About four years ago I began a personal campaign against the idiocy of SNAP (otherwise known as food stamps). I wrote a piece that was published in The State newspaper as well as Newsweek online. It chronicled the history of food assistance in this country and the terrible mess it had become, pretty much feeding the obesity epidemic.

Bloomberg columnist James Greiff's well-written Aug. 25 commentary on the fraud that plagues the food stamp system calls for another look into the idiotic "supplemental nutrition assistance program."

Why can we not see where some $80 billion a year is spent on public food assistance, funded by the government, to help families eat better?

A government-funded healthy foods program for "nutrition assistance" shouldn't be picking up the tab for candy, soda or ice cream.

We need to see where and on what these funds are being used. In some Appalachian areas, folks have used their food stamps to buy cheap sodas and then turned around and sold them across town for more money. A government program that has this much unaccountability is, without a doubt, inviting this kind of fraud and misuse.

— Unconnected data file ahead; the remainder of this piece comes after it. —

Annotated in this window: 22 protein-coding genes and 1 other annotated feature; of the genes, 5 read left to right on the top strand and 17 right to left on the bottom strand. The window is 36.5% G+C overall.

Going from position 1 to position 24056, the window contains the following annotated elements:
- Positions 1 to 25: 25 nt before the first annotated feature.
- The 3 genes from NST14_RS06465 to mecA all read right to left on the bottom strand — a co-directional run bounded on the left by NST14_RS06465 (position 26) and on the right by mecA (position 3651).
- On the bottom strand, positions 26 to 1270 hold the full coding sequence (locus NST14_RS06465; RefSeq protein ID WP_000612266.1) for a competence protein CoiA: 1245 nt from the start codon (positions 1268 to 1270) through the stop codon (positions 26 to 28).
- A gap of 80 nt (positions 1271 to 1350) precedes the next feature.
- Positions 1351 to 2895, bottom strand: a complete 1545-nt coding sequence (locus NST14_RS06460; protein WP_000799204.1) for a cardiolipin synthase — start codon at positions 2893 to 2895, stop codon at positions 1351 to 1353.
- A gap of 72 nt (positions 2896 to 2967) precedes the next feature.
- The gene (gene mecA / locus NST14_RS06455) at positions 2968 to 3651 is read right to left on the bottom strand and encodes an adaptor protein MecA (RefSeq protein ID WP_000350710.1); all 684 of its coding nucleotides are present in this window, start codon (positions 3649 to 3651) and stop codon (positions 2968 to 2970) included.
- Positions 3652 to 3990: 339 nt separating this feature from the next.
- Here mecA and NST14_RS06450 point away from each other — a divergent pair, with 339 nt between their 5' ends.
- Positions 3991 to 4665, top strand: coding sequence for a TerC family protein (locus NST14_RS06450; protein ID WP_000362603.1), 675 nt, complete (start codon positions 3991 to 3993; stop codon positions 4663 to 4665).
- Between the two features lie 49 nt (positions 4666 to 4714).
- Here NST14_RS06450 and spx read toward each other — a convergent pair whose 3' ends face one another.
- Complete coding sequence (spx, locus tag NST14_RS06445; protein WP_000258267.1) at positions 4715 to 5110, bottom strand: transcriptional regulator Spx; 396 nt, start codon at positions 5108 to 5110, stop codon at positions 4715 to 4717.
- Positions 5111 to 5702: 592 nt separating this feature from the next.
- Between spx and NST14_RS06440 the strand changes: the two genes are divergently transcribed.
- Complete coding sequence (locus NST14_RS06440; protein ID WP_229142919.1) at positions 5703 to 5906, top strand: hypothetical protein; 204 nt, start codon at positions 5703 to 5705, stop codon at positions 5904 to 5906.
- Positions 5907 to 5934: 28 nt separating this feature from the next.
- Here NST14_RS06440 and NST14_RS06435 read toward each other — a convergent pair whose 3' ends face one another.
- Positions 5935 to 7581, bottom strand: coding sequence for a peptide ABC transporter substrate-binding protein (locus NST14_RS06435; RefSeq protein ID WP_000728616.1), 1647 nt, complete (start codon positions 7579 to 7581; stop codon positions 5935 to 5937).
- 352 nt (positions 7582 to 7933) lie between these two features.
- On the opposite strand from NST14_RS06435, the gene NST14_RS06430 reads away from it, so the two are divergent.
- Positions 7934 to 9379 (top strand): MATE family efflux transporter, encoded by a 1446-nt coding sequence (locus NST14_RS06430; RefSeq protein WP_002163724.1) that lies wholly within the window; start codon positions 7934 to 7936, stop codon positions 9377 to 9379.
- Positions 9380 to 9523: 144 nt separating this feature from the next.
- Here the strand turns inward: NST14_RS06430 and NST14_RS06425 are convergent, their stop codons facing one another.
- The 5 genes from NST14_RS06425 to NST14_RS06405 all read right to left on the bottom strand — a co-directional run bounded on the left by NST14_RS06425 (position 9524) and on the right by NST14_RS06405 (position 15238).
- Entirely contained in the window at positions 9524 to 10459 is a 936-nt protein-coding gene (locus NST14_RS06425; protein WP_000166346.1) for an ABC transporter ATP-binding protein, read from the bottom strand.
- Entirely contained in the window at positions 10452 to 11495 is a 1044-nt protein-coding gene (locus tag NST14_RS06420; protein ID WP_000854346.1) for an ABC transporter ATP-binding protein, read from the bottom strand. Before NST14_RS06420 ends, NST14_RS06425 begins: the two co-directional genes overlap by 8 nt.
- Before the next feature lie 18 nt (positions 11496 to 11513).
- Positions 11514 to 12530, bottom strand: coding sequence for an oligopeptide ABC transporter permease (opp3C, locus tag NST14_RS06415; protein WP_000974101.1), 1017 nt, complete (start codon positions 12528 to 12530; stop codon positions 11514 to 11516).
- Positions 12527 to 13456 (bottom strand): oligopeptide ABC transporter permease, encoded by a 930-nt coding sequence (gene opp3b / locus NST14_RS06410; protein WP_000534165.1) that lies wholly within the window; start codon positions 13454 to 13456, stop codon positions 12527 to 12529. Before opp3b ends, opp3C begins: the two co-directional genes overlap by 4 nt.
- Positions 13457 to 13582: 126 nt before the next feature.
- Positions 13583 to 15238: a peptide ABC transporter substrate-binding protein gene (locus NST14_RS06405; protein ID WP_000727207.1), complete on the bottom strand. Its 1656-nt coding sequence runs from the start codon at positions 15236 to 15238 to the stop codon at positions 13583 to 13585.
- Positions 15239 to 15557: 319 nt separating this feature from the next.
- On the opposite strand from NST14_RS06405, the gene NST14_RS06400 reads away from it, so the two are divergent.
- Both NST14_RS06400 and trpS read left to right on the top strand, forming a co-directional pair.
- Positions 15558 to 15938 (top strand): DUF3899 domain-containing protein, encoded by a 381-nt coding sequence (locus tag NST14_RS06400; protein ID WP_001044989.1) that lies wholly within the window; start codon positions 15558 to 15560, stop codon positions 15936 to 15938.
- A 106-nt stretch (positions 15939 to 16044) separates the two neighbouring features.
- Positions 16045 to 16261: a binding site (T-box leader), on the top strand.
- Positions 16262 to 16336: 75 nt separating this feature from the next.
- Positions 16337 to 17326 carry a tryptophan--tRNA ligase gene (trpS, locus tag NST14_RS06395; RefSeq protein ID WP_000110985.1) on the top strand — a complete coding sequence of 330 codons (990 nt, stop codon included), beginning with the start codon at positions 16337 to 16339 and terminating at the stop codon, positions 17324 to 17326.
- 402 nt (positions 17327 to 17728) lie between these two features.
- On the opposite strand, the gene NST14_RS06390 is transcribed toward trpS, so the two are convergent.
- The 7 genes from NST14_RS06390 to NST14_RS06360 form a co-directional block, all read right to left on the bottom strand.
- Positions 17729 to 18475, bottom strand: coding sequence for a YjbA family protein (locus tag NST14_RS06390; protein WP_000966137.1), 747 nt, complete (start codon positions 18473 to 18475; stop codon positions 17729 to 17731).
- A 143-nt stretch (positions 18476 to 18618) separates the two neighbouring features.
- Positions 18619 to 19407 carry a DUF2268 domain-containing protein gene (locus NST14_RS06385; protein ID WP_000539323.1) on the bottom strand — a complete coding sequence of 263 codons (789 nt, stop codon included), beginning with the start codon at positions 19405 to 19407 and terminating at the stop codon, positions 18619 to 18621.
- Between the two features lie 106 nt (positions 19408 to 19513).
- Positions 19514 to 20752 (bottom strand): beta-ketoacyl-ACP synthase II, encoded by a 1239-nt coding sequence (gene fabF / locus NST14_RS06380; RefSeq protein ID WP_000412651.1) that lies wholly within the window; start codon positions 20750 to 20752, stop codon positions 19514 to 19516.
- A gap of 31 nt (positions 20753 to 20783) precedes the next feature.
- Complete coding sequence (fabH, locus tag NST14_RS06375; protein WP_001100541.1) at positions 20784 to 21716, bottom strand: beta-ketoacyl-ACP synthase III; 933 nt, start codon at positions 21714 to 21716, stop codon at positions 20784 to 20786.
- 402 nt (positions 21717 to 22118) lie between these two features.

You can't even buy chunky peanut butter on the WIC program (for women, infants and children) but candy bars and ice cream are fair game once your kid turns five.

We are becoming increasingly desensitized to the obesity epidemic. We never question a seemingly good program's outcome but we'll keep paying for replacement knees, hips, medications, and doctors' visits.

It time to re-examine this fundamentally flawed federal program. What we have been doing is not working.

Louis Yuhasz

I'On Avenue

Sullivan's Island

Impressive series

We read your brilliant five-part series on domestic violence with great admiration. We particularly noted the professional editing that went into its preparation. Not a thought out of place, not a hole in the reporting, not a question unanswered.